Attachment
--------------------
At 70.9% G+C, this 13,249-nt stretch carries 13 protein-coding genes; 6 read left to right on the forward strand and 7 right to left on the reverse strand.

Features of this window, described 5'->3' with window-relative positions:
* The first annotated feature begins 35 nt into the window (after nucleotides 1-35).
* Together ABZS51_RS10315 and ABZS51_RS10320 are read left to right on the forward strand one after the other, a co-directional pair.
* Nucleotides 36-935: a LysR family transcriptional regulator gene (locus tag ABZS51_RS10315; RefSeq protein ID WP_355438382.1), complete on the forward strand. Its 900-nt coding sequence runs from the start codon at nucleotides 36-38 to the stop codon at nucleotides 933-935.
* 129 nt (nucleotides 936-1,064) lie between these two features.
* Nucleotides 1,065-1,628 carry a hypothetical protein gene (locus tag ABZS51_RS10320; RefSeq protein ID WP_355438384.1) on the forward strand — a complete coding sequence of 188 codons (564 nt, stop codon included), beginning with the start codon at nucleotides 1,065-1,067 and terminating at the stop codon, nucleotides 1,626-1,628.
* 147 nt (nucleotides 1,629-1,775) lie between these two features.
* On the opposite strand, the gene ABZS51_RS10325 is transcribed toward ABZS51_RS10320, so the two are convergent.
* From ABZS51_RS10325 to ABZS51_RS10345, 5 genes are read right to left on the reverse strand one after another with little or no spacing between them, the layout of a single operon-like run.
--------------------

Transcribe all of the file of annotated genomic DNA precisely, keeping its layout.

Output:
At 70.9% G+C, this 13,249-nt stretch carries 13 protein-coding genes; 6 read left to right on the forward strand and 7 right to left on the reverse strand.

Features of this window, described 5'->3' with window-relative positions:
* The first annotated feature begins 35 nt into the window (after nucleotides 1-35).
* Together ABZS51_RS10315 and ABZS51_RS10320 are read left to right on the forward strand one after the other, a co-directional pair.
* Nucleotides 36-935: a LysR family transcriptional regulator gene (locus tag ABZS51_RS10315; RefSeq protein ID WP_355438382.1), complete on the forward strand. Its 900-nt coding sequence runs from the start codon at nucleotides 36-38 to the stop codon at nucleotides 933-935.
* 129 nt (nucleotides 936-1,064) lie between these two features.
* Nucleotides 1,065-1,628 carry a hypothetical protein gene (locus tag ABZS51_RS10320; RefSeq protein ID WP_355438384.1) on the forward strand — a complete coding sequence of 188 codons (564 nt, stop codon included), beginning with the start codon at nucleotides 1,065-1,067 and terminating at the stop codon, nucleotides 1,626-1,628.
* 147 nt (nucleotides 1,629-1,775) lie between these two features.
* On the opposite strand, the gene ABZS51_RS10325 is transcribed toward ABZS51_RS10320, so the two are convergent.
* From ABZS51_RS10325 to ABZS51_RS10345, 5 genes are read right to left on the reverse strand one after another with little or no spacing between them, the layout of a single operon-like run.